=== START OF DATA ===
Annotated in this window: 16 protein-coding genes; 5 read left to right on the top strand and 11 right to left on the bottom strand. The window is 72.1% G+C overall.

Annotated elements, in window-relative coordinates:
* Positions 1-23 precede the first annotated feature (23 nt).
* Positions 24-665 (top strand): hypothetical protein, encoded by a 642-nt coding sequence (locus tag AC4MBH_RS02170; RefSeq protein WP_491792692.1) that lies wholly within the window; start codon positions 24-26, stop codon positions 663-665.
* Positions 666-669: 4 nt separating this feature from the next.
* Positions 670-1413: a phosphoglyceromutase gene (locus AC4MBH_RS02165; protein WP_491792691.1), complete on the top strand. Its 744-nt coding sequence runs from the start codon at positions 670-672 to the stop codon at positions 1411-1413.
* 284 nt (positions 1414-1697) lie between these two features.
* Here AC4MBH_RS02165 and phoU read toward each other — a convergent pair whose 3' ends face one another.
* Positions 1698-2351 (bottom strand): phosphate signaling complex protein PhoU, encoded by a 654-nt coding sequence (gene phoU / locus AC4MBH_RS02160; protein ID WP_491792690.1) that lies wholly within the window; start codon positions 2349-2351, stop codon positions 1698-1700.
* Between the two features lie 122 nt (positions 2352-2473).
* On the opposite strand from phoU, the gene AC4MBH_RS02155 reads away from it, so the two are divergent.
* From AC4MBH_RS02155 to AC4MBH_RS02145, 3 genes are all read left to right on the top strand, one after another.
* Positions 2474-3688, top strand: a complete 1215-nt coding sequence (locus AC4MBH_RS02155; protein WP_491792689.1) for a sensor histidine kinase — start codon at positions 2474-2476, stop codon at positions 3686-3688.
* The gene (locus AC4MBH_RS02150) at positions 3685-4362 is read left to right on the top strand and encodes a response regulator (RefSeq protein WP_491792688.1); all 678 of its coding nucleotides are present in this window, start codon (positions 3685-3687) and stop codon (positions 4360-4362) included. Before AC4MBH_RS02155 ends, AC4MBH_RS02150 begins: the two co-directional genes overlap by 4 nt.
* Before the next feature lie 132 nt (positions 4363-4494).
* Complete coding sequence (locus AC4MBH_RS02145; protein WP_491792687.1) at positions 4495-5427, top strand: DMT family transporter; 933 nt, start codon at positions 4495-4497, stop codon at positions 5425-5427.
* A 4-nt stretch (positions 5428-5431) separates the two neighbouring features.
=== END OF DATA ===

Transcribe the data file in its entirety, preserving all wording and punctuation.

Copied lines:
Annotated in this window: 16 protein-coding genes; 5 read left to right on the top strand and 11 right to left on the bottom strand. The window is 72.1% G+C overall.

Annotated elements, in window-relative coordinates:
* Positions 1-23 precede the first annotated feature (23 nt).
* Positions 24-665 (top strand): hypothetical protein, encoded by a 642-nt coding sequence (locus tag AC4MBH_RS02170; RefSeq protein WP_491792692.1) that lies wholly within the window; start codon positions 24-26, stop codon positions 663-665.
* Positions 666-669: 4 nt separating this feature from the next.
* Positions 670-1413: a phosphoglyceromutase gene (locus AC4MBH_RS02165; protein WP_491792691.1), complete on the top strand. Its 744-nt coding sequence runs from the start codon at positions 670-672 to the stop codon at positions 1411-1413.
* 284 nt (positions 1414-1697) lie between these two features.
* Here AC4MBH_RS02165 and phoU read toward each other — a convergent pair whose 3' ends face one another.
* Positions 1698-2351 (bottom strand): phosphate signaling complex protein PhoU, encoded by a 654-nt coding sequence (gene phoU / locus AC4MBH_RS02160; protein ID WP_491792690.1) that lies wholly within the window; start codon positions 2349-2351, stop codon positions 1698-1700.
* Between the two features lie 122 nt (positions 2352-2473).
* On the opposite strand from phoU, the gene AC4MBH_RS02155 reads away from it, so the two are divergent.
* From AC4MBH_RS02155 to AC4MBH_RS02145, 3 genes are all read left to right on the top strand, one after another.
* Positions 2474-3688, top strand: a complete 1215-nt coding sequence (locus AC4MBH_RS02155; protein WP_491792689.1) for a sensor histidine kinase — start codon at positions 2474-2476, stop codon at positions 3686-3688.
* The gene (locus AC4MBH_RS02150) at positions 3685-4362 is read left to right on the top strand and encodes a response regulator (RefSeq protein WP_491792688.1); all 678 of its coding nucleotides are present in this window, start codon (positions 3685-3687) and stop codon (positions 4360-4362) included. Before AC4MBH_RS02155 ends, AC4MBH_RS02150 begins: the two co-directional genes overlap by 4 nt.
* Before the next feature lie 132 nt (positions 4363-4494).
* Complete coding sequence (locus AC4MBH_RS02145; protein WP_491792687.1) at positions 4495-5427, top strand: DMT family transporter; 933 nt, start codon at positions 4495-4497, stop codon at positions 5425-5427.
* A 4-nt stretch (positions 5428-5431) separates the two neighbouring features.